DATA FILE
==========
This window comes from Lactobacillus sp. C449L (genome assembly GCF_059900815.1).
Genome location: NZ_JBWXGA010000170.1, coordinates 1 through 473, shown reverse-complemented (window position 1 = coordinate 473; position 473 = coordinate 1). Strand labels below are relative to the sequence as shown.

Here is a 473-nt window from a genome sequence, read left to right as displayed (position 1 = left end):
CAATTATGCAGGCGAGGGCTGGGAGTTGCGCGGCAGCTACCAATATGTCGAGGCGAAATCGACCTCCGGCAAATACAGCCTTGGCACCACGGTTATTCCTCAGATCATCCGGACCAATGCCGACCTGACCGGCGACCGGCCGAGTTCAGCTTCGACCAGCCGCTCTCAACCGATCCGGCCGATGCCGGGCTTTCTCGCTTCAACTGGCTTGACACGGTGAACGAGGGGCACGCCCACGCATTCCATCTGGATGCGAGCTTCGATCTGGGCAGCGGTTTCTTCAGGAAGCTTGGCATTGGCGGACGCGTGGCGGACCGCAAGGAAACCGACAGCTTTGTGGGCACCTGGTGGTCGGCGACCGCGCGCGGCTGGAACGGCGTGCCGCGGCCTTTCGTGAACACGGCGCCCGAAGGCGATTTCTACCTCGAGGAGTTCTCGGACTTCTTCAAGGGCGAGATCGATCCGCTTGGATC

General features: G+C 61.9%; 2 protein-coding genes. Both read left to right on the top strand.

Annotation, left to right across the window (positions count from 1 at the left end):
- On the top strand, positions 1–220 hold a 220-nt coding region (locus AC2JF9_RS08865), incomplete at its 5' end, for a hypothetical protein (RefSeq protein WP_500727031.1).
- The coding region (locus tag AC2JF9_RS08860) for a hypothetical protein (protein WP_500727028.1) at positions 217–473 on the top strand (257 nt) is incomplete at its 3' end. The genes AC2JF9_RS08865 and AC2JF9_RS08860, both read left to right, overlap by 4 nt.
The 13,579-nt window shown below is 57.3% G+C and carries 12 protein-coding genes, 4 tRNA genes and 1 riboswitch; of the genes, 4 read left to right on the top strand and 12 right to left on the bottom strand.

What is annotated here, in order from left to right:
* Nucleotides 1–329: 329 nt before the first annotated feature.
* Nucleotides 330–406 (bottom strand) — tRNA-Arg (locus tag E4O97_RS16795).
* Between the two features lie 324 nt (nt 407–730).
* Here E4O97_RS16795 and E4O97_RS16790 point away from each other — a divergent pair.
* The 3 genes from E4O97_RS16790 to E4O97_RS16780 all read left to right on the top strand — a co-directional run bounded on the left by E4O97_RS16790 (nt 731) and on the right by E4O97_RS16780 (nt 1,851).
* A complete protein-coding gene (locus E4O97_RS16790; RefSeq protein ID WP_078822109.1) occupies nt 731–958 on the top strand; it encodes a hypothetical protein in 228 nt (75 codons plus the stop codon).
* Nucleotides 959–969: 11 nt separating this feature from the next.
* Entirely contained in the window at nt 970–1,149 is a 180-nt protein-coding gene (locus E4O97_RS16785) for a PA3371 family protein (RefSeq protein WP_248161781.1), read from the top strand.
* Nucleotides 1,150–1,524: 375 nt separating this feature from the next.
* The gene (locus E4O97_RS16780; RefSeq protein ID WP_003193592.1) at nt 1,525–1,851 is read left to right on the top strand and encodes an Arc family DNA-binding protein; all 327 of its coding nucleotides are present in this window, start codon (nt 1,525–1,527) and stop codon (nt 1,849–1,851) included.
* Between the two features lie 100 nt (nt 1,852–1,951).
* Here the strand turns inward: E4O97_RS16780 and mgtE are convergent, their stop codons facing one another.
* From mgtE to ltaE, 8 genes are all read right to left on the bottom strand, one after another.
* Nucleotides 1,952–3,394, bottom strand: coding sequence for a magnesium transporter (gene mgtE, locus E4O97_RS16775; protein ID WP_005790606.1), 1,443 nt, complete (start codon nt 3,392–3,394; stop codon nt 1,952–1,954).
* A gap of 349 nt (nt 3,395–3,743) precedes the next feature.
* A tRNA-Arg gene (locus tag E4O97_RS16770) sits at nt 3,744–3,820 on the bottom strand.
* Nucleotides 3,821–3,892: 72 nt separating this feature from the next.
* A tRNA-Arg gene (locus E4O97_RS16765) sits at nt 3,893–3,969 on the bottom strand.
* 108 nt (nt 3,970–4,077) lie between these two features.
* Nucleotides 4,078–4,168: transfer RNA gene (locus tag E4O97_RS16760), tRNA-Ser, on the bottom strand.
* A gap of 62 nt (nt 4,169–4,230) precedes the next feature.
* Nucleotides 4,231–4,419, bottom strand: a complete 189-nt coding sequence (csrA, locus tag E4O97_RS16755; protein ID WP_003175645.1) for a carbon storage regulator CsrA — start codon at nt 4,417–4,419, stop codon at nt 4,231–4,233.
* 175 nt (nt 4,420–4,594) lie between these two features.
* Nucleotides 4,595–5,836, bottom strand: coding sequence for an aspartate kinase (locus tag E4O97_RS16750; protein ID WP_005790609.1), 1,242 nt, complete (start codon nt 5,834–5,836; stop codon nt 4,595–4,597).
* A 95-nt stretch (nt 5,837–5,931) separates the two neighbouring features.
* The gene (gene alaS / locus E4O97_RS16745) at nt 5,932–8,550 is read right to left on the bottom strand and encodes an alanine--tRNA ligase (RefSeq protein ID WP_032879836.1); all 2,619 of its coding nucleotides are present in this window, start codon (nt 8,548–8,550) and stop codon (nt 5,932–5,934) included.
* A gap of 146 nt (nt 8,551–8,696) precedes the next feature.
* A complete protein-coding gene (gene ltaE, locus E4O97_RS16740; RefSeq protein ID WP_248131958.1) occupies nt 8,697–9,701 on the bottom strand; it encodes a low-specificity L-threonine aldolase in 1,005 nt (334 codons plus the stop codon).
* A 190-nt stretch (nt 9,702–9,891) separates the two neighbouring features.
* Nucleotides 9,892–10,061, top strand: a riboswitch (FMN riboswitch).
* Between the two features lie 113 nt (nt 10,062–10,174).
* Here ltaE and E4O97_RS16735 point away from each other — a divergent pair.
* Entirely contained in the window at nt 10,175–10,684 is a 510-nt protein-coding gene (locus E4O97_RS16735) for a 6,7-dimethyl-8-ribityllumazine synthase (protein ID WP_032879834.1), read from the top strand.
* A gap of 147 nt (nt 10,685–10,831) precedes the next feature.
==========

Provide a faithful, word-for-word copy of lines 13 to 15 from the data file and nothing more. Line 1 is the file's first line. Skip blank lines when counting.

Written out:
* Between the two features lie 324 nt (nt 407–730).
* Here E4O97_RS16795 and E4O97_RS16790 point away from each other — a divergent pair.
* The 3 genes from E4O97_RS16790 to E4O97_RS16780 all read left to right on the top strand — a co-directional run bounded on the left by E4O97_RS16790 (nt 731) and on the right by E4O97_RS16780 (nt 1,851).